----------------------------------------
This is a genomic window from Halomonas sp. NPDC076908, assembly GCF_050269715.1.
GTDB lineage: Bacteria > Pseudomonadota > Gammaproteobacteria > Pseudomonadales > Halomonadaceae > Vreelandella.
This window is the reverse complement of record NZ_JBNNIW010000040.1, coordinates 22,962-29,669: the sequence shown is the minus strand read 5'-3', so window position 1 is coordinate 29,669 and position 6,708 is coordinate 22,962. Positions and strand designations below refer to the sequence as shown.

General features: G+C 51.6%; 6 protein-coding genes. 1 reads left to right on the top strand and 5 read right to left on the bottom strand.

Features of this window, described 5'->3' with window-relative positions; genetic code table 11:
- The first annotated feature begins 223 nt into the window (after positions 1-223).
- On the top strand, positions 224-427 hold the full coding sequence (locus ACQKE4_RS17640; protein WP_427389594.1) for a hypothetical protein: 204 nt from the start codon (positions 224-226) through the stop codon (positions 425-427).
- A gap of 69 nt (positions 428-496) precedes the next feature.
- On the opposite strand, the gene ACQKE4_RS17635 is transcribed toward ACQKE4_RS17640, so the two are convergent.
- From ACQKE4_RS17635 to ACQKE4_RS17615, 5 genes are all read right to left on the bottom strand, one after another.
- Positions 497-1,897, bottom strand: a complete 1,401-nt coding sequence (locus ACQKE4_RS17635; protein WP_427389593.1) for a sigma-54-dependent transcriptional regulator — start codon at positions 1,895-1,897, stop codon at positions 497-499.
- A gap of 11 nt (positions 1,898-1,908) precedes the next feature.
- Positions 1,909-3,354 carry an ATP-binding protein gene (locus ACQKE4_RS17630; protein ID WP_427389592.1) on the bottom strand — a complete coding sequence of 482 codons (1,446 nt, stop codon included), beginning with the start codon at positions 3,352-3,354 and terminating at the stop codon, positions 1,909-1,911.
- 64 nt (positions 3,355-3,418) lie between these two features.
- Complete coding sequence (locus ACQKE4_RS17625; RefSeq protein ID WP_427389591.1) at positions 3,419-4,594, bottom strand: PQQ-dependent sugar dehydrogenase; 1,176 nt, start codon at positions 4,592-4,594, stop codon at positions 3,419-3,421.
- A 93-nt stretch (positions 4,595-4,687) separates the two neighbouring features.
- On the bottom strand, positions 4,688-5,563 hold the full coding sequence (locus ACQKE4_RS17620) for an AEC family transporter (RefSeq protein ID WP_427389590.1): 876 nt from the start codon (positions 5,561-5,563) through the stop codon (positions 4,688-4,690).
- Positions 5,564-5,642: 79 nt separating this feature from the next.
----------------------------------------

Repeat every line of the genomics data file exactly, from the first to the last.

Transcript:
This is a genomic window from Halomonas sp. NPDC076908, assembly GCF_050269715.1.
GTDB lineage: Bacteria > Pseudomonadota > Gammaproteobacteria > Pseudomonadales > Halomonadaceae > Vreelandella.
This window is the reverse complement of record NZ_JBNNIW010000040.1, coordinates 22,962-29,669: the sequence shown is the minus strand read 5'-3', so window position 1 is coordinate 29,669 and position 6,708 is coordinate 22,962. Positions and strand designations below refer to the sequence as shown.

General features: G+C 51.6%; 6 protein-coding genes. 1 reads left to right on the top strand and 5 read right to left on the bottom strand.

Features of this window, described 5'->3' with window-relative positions; genetic code table 11:
- The first annotated feature begins 223 nt into the window (after positions 1-223).
- On the top strand, positions 224-427 hold the full coding sequence (locus ACQKE4_RS17640; protein WP_427389594.1) for a hypothetical protein: 204 nt from the start codon (positions 224-226) through the stop codon (positions 425-427).
- A gap of 69 nt (positions 428-496) precedes the next feature.
- On the opposite strand, the gene ACQKE4_RS17635 is transcribed toward ACQKE4_RS17640, so the two are convergent.
- From ACQKE4_RS17635 to ACQKE4_RS17615, 5 genes are all read right to left on the bottom strand, one after another.
- Positions 497-1,897, bottom strand: a complete 1,401-nt coding sequence (locus ACQKE4_RS17635; protein WP_427389593.1) for a sigma-54-dependent transcriptional regulator — start codon at positions 1,895-1,897, stop codon at positions 497-499.
- A gap of 11 nt (positions 1,898-1,908) precedes the next feature.
- Positions 1,909-3,354 carry an ATP-binding protein gene (locus ACQKE4_RS17630; protein ID WP_427389592.1) on the bottom strand — a complete coding sequence of 482 codons (1,446 nt, stop codon included), beginning with the start codon at positions 3,352-3,354 and terminating at the stop codon, positions 1,909-1,911.
- 64 nt (positions 3,355-3,418) lie between these two features.
- Complete coding sequence (locus ACQKE4_RS17625; RefSeq protein ID WP_427389591.1) at positions 3,419-4,594, bottom strand: PQQ-dependent sugar dehydrogenase; 1,176 nt, start codon at positions 4,592-4,594, stop codon at positions 3,419-3,421.
- A 93-nt stretch (positions 4,595-4,687) separates the two neighbouring features.
- On the bottom strand, positions 4,688-5,563 hold the full coding sequence (locus ACQKE4_RS17620) for an AEC family transporter (RefSeq protein ID WP_427389590.1): 876 nt from the start codon (positions 5,561-5,563) through the stop codon (positions 4,688-4,690).
- Positions 5,564-5,642: 79 nt separating this feature from the next.